Well, as you may have noticed, I took a hiatus from blogging for the second half of the year. Other demands got in the way…Building a house and the Twilight series among them. (Thank goodness my boss has been so understanding.)
The theme for 2010 turned out to be 'maintaining' because that's all I managed to do - maintain food in the fridge, dinner on the table, clean laundry and really, little else. Oh, and I stopped the kids from killing each other on several occasions. It was a fallow year. Sometimes you just have to do nothing and accept that that is the best you can give under the circumstances.
We owner-built our house, which meant my husband Patrick served as the general contractor or go-to man. So while he contracted out the bulk of the work to the professionals, he had an amazing amount of behind the scenes stuff to do in order to keep everything ticking along. Which he did, a huge credit to him. But it was the equivalent of working a full-time job in addition to having to maintain a real full-time job.
Like many things in life (perhaps marriage and children among them), there are some things that you simply would not undertake if you realised beforehand the amount of work involved. I would put owner-building a house in that category, and it’s given me a new sensitivity to the plight of the single parent. Then came the actual move itself, in winter, with slick mud and rain and mess. (Because we built on what used to be farmland, there was not a tree or bush or - thanks to the tradesmen's trucks - not even a blade of grass to be found.) Everyone knows that every time you move, you unpack 90% of the stuff in two weeks and the last 10% takes two years. So I’ve been chipping away at that last ten percent, slowly, in the latter half of ‘10.
The upside is – aside from the lovely house – the features in it which I most appreciate, besides the obvious of the dishwasher. First, a laundry room. For me, this is the equivalent of the male’s shed, but I don't even have to leave the house. Imagine! A whole room dedicated to the endless pursuit of laundry! Beats crawling down to the creepy basement. And if you have any job to do, it helps having the right tools and space to do it in. May as well just chain me in there with my People magazines, Edward Cullen poster (sorry, George) and mini-fridge full of ‘mother’s helper’. (And no, I didn’t mention the spin cycle in that list, so get your minds out of the gutter.) Once I get a recliner in there, it’ll be the equivalent of a man cave. Good times.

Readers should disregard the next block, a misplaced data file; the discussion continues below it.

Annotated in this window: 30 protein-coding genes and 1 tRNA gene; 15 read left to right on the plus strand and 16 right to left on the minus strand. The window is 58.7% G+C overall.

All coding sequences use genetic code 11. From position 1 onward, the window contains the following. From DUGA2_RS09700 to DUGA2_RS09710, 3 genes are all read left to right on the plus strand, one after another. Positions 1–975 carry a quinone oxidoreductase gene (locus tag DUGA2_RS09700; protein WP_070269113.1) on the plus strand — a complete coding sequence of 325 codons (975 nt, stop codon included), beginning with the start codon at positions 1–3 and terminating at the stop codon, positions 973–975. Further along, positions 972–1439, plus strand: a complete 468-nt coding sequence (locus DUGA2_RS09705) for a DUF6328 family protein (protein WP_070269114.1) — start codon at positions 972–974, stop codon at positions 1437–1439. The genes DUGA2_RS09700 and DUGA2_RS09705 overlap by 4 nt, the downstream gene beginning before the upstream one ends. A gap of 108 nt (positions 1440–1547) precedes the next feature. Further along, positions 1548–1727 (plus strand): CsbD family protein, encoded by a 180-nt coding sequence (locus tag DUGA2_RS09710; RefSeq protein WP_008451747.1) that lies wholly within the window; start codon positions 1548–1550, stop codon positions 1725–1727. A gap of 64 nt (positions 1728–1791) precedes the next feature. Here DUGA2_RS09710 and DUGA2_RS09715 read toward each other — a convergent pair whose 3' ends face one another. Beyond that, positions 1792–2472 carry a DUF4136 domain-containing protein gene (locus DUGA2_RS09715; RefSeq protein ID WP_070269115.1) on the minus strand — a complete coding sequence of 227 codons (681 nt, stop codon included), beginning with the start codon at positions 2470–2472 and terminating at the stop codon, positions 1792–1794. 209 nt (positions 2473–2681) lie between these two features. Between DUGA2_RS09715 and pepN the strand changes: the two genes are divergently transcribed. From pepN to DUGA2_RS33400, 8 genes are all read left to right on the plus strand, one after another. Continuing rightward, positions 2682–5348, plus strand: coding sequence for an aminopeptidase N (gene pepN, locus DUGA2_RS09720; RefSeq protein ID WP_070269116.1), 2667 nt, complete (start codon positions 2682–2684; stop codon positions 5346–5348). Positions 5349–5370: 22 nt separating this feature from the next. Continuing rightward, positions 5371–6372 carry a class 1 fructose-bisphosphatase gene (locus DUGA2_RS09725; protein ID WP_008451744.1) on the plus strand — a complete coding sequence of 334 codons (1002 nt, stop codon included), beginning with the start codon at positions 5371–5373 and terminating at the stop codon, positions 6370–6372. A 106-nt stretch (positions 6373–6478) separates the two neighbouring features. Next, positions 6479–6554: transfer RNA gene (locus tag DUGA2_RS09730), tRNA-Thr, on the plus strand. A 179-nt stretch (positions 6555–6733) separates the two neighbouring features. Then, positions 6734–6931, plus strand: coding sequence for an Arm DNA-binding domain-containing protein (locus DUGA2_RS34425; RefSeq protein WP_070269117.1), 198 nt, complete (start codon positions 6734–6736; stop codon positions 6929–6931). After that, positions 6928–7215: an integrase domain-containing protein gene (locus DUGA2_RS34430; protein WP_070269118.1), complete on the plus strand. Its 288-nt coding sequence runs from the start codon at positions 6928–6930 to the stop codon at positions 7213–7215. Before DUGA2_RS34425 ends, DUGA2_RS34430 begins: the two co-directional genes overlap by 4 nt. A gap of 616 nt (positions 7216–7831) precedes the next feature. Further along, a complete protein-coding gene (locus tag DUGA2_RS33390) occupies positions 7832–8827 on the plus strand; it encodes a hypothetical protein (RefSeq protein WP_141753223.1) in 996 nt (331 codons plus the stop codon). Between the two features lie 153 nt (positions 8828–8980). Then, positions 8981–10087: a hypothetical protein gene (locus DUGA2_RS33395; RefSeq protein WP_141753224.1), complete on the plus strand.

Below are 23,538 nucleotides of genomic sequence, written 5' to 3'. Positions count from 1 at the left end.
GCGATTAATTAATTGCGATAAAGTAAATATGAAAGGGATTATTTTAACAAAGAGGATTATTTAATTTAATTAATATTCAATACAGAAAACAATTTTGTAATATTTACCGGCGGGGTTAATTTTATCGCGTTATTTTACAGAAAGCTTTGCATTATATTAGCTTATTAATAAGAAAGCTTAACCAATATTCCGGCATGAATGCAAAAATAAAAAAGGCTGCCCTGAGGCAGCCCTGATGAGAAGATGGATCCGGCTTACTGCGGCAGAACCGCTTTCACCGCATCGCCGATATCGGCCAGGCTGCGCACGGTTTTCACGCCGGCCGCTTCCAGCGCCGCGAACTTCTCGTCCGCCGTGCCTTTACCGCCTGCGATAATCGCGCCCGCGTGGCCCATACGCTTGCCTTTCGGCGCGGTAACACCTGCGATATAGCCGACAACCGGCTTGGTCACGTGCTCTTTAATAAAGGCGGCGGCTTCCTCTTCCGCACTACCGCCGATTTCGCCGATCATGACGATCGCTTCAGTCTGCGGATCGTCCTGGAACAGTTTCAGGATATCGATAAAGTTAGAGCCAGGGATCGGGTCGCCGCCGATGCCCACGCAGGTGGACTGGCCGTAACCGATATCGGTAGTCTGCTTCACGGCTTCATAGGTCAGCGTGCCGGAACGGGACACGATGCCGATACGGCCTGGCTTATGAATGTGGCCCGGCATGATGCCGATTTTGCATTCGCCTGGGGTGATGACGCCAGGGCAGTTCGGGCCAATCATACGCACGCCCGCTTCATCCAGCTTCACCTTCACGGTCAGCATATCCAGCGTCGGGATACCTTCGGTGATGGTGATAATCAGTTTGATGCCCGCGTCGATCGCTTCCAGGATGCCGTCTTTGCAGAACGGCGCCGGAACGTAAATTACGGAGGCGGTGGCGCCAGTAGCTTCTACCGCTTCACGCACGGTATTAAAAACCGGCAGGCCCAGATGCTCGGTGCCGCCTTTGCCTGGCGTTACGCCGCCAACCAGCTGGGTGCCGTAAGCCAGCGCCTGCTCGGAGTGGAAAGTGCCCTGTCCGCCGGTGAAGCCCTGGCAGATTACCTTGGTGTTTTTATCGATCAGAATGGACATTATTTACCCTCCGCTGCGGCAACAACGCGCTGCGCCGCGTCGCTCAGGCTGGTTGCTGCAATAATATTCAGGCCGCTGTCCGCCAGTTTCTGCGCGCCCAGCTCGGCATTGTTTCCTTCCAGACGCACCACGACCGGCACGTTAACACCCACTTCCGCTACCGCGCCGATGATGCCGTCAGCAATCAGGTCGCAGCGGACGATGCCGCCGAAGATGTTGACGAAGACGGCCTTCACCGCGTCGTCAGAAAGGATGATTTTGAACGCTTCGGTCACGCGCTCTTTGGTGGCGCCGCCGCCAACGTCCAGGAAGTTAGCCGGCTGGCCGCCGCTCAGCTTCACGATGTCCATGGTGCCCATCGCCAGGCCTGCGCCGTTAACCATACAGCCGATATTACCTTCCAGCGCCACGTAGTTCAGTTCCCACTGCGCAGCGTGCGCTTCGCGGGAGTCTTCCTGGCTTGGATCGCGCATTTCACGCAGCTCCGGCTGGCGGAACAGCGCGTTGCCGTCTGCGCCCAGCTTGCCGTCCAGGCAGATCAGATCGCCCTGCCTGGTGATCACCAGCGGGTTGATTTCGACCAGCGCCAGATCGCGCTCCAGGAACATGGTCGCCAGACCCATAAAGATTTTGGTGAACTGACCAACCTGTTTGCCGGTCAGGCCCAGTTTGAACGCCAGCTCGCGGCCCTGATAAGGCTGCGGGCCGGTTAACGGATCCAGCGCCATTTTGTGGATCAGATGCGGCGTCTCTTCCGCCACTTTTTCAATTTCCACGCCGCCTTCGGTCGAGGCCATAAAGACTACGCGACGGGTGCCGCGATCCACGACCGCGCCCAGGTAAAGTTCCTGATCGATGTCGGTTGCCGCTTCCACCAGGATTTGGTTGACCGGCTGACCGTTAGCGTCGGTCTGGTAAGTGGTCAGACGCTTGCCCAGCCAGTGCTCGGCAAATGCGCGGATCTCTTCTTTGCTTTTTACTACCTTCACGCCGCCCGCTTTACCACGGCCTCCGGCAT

My other favourite room in the house is – wait for it – my pantry. Lame, I know, but it’s not just the storage and accessibility I love. It’s got a door that closes and I can fit easily inside, which means it also doubles as a sound-proof booth. Ideal location for making phone calls, smoking cigarettes, reading old People magazines and perusing my Edward Cullen portfolio. Also, you’ll never go hungry in there.
So in a nutshell – and in lieu of those generic, but often horribly entertaining ‘letters’ that often find their way into our Christmas cards with highlights like ‘then after Uncle Bob had his emergency appendectomy in June…’ – here are some of the other highlights for the other Shaws for the second half of ‘10:
For the Firstborn: Kindergarten completed, with all of its schoolyard politics and shifting alliances. Can read (this somehow amazes me), but she’s disappointed she STILL hasn’t lost any teeth.
Lesson for mum: I’ve realised how early the bitchy-ness starts among girls. Fickle, yes, but some of the stories she’s told me, and all I can come back with is, ‘What?! You mean ALREADY?’ I’ve also worked out who the sluts will be in Year 10 - always a relief.
Middle Guy: Constant whinging has been replaced by endless questions. Although annoying in a different way, it is a vast improvement. Now, every conversation starts with ‘Can I ask you a question?’ even when there are no questions to be asked; for example:
Him: ‘Can I ask you a question?’
Him: ‘I put my own shoes on’
Lesson for mum: Clearly, he is filing away all this information acquired in that lovely, uncluttered mind of his so he can remind me when he is a teenager of just how dumb I’ve become.
Third Child: Second half of the year has seen the emergence of diva-like demands, the likes of which had not been experienced in the Shaw household since ’08. Screaming, throwing, whinging and DEMANDS are all part of the daily show. C’mon down and see for yourself.
Lesson for mum: While I had been of the persuasion that every family gets their diva, I was completely unprepared for two. And this time, I’m too old to deal, depleted from the first one. All my fight’s gone. I'm trying him on fish oil (I would try a witch's potion if I thought it would help) so I'll let you know how that goes.
For me – aside from the many rich and wonderful life lessons that my children have bestowed upon me again this year (eye roll) – having for the first time in my adult life a mortgage, a garage door opener and a permanent address has brought a certain amount of peace and stability. (Ironically, everything I was afraid to acquire during my 20s somehow just snuck up on me.) Although it meant that all my wants had to be shelved (eg, working, writing, exercising with any sort of regularity, time away from parenting) it has been a productive year in other aspects. Lesson for mum: Sometimes it can’t be about you. A hard one to admit. So right now, I’m going to go do some laundry - wink, wink.